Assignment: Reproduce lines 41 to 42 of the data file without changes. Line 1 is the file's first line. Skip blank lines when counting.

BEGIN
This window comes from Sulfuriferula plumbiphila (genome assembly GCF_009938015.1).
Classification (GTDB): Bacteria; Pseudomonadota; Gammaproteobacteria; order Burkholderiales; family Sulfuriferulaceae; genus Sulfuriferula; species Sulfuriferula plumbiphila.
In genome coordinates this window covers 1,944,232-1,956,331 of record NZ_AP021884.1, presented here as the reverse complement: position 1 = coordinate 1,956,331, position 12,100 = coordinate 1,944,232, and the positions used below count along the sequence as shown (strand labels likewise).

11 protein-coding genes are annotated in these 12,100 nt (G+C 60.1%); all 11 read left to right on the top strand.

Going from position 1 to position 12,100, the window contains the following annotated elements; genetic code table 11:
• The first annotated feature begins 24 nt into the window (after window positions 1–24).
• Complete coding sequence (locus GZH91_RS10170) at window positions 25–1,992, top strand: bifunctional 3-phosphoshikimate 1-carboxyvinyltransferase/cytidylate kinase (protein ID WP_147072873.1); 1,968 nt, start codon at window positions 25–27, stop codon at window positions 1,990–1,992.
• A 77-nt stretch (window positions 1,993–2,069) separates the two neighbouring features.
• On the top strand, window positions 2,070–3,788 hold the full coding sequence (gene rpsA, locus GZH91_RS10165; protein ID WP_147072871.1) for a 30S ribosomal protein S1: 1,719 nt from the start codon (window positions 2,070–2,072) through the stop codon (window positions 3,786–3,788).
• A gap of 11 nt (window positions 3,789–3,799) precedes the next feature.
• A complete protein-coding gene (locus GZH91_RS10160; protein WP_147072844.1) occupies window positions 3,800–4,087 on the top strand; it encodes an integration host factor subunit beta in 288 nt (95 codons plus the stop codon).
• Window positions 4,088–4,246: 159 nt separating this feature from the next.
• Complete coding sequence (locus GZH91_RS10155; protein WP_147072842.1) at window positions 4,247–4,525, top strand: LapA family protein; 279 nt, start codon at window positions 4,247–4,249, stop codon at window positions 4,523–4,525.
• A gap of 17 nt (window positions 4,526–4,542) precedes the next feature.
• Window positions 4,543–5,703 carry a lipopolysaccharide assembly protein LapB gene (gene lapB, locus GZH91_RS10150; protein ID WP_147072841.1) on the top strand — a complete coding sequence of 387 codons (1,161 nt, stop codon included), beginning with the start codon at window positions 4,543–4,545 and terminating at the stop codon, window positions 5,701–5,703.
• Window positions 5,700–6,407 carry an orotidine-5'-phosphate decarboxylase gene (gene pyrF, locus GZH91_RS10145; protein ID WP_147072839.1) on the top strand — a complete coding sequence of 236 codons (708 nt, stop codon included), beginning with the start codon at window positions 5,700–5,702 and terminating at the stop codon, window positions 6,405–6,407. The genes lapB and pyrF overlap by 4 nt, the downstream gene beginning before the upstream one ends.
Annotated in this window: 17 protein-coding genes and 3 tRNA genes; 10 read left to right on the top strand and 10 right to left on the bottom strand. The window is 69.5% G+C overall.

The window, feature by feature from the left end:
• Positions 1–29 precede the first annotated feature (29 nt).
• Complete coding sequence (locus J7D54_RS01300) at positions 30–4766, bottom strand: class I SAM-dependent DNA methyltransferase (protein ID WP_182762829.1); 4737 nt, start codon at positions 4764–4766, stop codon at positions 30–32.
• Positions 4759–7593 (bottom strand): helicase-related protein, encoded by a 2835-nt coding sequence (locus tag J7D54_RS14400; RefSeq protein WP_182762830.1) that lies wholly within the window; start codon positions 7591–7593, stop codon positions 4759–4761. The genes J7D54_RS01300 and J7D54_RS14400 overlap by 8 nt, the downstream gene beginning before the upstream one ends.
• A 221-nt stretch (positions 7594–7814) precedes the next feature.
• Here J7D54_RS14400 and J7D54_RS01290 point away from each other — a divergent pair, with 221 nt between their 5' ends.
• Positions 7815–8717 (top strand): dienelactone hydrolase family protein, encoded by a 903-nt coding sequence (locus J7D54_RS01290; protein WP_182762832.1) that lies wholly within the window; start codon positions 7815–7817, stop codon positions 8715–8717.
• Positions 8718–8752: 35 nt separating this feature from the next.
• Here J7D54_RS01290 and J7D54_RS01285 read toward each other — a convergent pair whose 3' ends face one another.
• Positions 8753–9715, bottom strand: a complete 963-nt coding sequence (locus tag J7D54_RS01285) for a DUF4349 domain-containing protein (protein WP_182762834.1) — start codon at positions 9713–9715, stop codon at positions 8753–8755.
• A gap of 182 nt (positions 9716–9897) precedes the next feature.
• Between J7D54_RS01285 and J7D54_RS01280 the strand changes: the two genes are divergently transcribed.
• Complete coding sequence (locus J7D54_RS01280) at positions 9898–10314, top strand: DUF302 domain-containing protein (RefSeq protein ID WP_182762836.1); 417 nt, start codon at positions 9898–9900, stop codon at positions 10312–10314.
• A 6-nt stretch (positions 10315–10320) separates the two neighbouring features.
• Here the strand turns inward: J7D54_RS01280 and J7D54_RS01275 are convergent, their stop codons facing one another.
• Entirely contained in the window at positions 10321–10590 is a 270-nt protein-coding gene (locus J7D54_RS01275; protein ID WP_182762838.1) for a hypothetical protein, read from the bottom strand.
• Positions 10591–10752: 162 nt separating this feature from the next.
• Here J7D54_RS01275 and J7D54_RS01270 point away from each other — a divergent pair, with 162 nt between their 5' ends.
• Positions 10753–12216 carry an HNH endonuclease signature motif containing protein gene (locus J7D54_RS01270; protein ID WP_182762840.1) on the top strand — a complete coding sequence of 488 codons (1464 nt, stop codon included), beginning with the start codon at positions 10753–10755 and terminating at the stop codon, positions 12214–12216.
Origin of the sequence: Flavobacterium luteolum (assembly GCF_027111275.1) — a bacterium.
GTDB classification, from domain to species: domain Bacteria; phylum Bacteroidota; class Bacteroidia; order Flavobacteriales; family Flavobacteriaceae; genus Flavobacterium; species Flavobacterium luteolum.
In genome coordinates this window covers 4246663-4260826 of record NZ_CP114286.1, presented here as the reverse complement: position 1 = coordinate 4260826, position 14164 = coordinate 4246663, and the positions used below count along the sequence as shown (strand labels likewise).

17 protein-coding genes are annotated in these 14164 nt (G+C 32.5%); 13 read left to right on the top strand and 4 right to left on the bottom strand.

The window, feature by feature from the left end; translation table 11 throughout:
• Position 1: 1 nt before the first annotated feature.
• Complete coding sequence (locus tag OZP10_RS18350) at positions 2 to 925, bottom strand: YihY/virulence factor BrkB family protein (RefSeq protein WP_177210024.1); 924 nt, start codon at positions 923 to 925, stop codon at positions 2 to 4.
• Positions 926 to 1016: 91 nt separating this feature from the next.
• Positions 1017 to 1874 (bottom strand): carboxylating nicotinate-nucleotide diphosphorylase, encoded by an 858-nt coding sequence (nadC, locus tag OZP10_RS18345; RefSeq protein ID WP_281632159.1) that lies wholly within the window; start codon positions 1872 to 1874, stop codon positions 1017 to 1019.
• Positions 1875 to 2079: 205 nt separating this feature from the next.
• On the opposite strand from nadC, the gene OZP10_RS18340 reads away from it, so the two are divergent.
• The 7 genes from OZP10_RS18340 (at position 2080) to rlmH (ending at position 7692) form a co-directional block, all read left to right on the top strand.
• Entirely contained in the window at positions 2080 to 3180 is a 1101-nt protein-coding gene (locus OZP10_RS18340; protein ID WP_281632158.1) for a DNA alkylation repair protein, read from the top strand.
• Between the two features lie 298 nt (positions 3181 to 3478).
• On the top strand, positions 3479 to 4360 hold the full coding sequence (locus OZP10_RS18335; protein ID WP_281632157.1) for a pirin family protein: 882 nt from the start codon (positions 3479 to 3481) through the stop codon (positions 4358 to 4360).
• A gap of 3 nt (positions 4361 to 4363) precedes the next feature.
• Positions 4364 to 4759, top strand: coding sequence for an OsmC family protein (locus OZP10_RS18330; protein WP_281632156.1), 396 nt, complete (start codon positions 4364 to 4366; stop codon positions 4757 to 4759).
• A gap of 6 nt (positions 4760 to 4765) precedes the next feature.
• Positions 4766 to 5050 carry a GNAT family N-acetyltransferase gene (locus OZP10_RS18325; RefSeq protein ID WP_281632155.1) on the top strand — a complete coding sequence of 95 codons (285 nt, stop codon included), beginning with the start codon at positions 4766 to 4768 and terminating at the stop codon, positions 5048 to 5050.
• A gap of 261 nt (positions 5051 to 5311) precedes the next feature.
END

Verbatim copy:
The window, feature by feature from the left end; translation table 11 throughout:
• Position 1: 1 nt before the first annotated feature.